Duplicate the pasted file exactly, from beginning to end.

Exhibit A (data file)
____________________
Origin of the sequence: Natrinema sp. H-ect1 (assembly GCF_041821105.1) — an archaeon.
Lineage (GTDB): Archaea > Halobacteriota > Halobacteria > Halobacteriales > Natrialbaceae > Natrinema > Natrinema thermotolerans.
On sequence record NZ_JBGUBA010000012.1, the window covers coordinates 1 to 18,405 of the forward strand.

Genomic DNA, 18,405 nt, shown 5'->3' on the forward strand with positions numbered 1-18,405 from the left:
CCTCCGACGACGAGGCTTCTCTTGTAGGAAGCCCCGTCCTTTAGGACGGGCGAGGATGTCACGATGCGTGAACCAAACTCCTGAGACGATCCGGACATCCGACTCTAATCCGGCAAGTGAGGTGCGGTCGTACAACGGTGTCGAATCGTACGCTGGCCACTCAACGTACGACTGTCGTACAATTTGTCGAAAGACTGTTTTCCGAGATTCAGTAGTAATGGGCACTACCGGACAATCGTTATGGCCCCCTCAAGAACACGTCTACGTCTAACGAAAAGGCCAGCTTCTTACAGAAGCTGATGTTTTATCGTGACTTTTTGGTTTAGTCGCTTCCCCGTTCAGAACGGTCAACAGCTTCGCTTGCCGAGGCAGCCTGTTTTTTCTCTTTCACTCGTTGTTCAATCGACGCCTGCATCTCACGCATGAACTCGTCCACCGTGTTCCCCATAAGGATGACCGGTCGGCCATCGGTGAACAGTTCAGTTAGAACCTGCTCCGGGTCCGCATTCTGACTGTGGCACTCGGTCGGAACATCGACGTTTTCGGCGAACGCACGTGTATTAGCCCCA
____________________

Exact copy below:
Origin of the sequence: Natrinema sp. H-ect1 (assembly GCF_041821105.1) — an archaeon.
Lineage (GTDB): Archaea > Halobacteriota > Halobacteria > Halobacteriales > Natrialbaceae > Natrinema > Natrinema thermotolerans.
On sequence record NZ_JBGUBA010000012.1, the window covers coordinates 1 to 18,405 of the forward strand.

Genomic DNA, 18,405 nt, shown 5'->3' on the forward strand with positions numbered 1-18,405 from the left:
CCTCCGACGACGAGGCTTCTCTTGTAGGAAGCCCCGTCCTTTAGGACGGGCGAGGATGTCACGATGCGTGAACCAAACTCCTGAGACGATCCGGACATCCGACTCTAATCCGGCAAGTGAGGTGCGGTCGTACAACGGTGTCGAATCGTACGCTGGCCACTCAACGTACGACTGTCGTACAATTTGTCGAAAGACTGTTTTCCGAGATTCAGTAGTAATGGGCACTACCGGACAATCGTTATGGCCCCCTCAAGAACACGTCTACGTCTAACGAAAAGGCCAGCTTCTTACAGAAGCTGATGTTTTATCGTGACTTTTTGGTTTAGTCGCTTCCCCGTTCAGAACGGTCAACAGCTTCGCTTGCCGAGGCAGCCTGTTTTTTCTCTTTCACTCGTTGTTCAATCGACGCCTGCATCTCACGCATGAACTCGTCCACCGTGTTCCCCATAAGGATGACCGGTCGGCCATCGGTGAACAGTTCAGTTAGAACCTGCTCCGGGTCCGCATTCTGACTGTGGCACTCGGTCGGAACATCGACGTTTTCGGCGAACGCACGTGTATTAGCCCCA